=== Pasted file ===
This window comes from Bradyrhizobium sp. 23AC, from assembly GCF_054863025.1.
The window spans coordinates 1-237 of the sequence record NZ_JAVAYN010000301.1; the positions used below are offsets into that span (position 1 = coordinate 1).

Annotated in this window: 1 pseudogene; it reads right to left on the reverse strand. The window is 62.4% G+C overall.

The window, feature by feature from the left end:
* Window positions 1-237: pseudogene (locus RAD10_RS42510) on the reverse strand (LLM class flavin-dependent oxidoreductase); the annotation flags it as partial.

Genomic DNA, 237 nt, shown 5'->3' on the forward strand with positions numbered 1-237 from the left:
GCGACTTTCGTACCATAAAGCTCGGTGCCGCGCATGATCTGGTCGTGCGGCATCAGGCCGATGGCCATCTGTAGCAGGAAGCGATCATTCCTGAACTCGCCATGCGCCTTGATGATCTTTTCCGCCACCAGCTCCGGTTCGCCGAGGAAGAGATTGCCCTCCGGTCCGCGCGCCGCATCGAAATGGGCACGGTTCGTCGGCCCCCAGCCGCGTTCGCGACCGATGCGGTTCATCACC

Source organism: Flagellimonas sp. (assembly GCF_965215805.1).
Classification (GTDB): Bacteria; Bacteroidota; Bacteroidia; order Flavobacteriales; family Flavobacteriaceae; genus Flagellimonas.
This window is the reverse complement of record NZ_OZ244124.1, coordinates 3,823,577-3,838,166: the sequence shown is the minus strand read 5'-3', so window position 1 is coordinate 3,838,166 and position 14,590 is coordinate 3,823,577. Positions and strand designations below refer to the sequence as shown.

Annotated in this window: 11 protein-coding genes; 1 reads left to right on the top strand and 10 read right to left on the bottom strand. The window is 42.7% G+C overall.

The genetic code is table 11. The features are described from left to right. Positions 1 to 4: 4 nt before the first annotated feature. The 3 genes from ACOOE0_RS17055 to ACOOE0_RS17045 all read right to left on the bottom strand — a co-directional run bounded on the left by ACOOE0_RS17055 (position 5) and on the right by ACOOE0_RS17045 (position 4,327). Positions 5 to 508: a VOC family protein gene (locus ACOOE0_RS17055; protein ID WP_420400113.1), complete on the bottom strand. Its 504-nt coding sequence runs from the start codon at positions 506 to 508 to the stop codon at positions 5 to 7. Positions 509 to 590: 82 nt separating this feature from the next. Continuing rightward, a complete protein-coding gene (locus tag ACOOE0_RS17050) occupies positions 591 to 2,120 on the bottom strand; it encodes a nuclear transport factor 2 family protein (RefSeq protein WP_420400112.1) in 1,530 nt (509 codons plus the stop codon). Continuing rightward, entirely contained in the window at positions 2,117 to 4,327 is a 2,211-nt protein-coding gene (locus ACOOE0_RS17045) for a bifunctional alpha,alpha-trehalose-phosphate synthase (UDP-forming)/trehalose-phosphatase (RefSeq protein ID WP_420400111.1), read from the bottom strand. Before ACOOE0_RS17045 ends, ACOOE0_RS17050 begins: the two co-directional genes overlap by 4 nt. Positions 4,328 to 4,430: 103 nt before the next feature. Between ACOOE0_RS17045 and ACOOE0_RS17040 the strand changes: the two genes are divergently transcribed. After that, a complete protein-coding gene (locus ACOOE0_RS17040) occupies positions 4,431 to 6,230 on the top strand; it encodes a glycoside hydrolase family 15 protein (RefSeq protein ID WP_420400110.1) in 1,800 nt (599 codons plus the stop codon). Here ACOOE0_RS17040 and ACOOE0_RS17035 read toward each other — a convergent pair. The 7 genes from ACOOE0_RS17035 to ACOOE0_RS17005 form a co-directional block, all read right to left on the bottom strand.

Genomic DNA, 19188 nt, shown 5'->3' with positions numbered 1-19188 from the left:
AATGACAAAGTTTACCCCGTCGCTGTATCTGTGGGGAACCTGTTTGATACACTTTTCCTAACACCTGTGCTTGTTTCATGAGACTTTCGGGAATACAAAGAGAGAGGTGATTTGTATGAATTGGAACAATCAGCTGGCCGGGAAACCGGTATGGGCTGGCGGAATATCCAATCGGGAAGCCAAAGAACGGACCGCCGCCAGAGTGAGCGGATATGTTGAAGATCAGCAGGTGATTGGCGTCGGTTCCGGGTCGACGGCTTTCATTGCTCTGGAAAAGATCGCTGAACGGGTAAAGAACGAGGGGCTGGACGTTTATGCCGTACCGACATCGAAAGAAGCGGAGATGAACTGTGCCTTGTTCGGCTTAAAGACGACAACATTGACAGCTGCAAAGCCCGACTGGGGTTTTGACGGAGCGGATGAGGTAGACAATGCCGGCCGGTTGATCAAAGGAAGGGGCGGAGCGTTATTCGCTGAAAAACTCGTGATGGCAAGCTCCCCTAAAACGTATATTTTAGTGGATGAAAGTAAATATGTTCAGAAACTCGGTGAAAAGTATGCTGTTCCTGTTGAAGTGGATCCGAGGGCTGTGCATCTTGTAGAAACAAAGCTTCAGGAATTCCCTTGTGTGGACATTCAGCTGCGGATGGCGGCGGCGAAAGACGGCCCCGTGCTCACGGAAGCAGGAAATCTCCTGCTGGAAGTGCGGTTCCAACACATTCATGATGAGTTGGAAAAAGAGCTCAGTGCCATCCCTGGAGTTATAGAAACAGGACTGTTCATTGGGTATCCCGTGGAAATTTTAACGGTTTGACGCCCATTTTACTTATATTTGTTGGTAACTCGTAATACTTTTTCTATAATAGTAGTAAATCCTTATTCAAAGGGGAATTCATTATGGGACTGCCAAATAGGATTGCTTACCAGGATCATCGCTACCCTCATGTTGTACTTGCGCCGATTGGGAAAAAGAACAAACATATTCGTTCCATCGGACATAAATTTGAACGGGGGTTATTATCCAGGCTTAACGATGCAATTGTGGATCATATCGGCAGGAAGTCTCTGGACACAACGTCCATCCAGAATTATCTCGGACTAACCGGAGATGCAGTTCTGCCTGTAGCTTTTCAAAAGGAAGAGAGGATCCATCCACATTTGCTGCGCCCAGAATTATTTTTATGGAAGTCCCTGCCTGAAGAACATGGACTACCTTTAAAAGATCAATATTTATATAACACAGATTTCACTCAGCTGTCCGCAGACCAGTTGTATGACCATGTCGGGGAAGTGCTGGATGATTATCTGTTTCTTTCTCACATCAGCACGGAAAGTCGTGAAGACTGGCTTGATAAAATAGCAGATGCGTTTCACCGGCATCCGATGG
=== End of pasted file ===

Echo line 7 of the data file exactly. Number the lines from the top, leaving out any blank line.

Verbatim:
GCGACTTTCGTACCATAAAGCTCGGTGCCGCGCATGATCTGGTCGTGCGGCATCAGGCCGATGGCCATCTGTAGCAGGAAGCGATCATTCCTGAACTCGCCATGCGCCTTGATGATCTTTTCCGCCACCAGCTCCGGTTCGCCGAGGAAGAGATTGCCCTCCGGTCCGCGCGCCGCATCGAAATGGGCACGGTTCGTCGGCCCCCAGCCGCGTTCGCGACCGATGCGGTTCATCACC